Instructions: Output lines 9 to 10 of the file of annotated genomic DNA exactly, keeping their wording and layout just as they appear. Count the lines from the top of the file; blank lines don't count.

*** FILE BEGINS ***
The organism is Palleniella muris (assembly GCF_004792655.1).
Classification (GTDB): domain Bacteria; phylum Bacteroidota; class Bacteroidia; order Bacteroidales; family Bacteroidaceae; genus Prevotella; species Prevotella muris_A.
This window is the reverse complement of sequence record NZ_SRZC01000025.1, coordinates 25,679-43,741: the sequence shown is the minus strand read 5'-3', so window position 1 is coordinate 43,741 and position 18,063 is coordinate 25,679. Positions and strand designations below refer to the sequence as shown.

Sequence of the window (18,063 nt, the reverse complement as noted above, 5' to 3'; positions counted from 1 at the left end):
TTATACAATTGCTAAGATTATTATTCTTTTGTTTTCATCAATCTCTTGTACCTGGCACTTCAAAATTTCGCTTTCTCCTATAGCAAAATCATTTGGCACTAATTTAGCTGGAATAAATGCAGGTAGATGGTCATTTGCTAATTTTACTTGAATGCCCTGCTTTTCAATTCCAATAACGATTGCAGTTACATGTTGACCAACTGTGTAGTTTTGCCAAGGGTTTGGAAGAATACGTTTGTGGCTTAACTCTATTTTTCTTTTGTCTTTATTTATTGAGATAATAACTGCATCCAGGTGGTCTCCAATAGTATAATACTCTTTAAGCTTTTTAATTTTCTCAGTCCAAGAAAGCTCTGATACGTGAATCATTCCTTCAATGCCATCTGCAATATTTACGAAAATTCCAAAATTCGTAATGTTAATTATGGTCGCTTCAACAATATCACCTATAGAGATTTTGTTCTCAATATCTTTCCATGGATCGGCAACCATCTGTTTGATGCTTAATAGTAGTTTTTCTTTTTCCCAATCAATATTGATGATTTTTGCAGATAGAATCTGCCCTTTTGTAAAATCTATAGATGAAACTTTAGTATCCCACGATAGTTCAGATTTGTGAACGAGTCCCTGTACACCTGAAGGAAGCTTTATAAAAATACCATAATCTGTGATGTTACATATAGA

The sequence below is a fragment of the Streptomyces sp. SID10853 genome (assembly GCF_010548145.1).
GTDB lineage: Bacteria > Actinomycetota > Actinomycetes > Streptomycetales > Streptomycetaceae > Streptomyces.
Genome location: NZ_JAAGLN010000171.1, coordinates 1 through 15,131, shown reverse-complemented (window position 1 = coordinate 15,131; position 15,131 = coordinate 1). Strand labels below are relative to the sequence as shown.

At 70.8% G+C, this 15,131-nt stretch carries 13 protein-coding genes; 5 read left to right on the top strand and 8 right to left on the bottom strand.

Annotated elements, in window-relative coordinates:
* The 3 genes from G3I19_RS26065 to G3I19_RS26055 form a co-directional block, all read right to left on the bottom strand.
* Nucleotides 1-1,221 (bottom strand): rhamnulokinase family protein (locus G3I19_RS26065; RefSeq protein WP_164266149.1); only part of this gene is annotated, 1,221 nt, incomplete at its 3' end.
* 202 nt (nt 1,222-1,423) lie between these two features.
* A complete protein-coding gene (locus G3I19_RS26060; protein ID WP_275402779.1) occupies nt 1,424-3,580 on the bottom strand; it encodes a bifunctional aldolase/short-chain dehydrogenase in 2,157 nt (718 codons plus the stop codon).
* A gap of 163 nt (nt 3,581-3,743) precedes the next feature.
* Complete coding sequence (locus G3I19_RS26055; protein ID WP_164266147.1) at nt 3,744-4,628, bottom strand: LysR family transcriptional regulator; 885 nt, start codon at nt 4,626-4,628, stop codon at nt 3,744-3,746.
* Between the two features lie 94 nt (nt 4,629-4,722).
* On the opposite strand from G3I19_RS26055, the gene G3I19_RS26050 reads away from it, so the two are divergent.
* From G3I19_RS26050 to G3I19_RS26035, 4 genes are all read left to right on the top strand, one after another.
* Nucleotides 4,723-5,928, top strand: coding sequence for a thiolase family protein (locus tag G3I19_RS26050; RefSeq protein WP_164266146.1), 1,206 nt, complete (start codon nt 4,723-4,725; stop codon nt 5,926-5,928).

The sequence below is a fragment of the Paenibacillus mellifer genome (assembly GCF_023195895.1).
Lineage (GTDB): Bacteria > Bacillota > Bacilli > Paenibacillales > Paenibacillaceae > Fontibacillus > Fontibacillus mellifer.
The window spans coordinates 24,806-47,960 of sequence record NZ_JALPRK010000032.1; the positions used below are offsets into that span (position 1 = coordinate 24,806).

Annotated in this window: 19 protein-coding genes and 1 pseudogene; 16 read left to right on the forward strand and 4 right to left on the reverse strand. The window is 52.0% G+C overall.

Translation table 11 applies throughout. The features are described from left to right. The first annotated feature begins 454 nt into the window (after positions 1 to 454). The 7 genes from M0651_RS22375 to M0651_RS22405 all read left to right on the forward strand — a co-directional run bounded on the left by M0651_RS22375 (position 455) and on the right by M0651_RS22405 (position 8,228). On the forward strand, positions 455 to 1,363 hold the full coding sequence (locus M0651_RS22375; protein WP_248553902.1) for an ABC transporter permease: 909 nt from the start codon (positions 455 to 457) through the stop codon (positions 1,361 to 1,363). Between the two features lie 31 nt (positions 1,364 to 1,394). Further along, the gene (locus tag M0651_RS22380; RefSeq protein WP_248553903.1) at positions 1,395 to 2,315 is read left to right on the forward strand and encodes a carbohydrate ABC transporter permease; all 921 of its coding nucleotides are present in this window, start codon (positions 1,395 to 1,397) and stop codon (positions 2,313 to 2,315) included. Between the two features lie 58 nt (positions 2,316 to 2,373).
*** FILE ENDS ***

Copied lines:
At 70.8% G+C, this 15,131-nt stretch carries 13 protein-coding genes; 5 read left to right on the top strand and 8 right to left on the bottom strand.

Annotated elements, in window-relative coordinates: